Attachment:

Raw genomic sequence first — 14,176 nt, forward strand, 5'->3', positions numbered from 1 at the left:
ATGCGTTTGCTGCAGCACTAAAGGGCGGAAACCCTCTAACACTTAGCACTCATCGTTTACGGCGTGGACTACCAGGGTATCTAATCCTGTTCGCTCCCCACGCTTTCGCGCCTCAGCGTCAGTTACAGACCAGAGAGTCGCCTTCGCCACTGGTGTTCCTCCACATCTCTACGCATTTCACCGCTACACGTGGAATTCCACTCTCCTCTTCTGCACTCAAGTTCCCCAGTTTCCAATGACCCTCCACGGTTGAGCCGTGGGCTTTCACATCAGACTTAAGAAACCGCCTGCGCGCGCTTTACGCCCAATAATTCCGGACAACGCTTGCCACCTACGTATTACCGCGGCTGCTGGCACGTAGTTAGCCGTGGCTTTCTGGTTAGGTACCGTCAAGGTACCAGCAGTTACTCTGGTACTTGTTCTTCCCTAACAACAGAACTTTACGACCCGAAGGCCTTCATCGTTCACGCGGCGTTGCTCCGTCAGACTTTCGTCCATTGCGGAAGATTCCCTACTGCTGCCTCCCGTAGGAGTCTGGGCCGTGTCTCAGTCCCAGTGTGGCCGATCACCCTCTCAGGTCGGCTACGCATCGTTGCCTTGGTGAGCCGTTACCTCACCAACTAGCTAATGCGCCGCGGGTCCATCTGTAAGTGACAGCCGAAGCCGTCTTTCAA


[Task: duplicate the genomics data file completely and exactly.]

Raw genomic sequence first — 14,176 nt, forward strand, 5'->3', positions numbered from 1 at the left:
ATGCGTTTGCTGCAGCACTAAAGGGCGGAAACCCTCTAACACTTAGCACTCATCGTTTACGGCGTGGACTACCAGGGTATCTAATCCTGTTCGCTCCCCACGCTTTCGCGCCTCAGCGTCAGTTACAGACCAGAGAGTCGCCTTCGCCACTGGTGTTCCTCCACATCTCTACGCATTTCACCGCTACACGTGGAATTCCACTCTCCTCTTCTGCACTCAAGTTCCCCAGTTTCCAATGACCCTCCACGGTTGAGCCGTGGGCTTTCACATCAGACTTAAGAAACCGCCTGCGCGCGCTTTACGCCCAATAATTCCGGACAACGCTTGCCACCTACGTATTACCGCGGCTGCTGGCACGTAGTTAGCCGTGGCTTTCTGGTTAGGTACCGTCAAGGTACCAGCAGTTACTCTGGTACTTGTTCTTCCCTAACAACAGAACTTTACGACCCGAAGGCCTTCATCGTTCACGCGGCGTTGCTCCGTCAGACTTTCGTCCATTGCGGAAGATTCCCTACTGCTGCCTCCCGTAGGAGTCTGGGCCGTGTCTCAGTCCCAGTGTGGCCGATCACCCTCTCAGGTCGGCTACGCATCGTTGCCTTGGTGAGCCGTTACCTCACCAACTAGCTAATGCGCCGCGGGTCCATCTGTAAGTGACAGCCGAAGCCGTCTTTCAA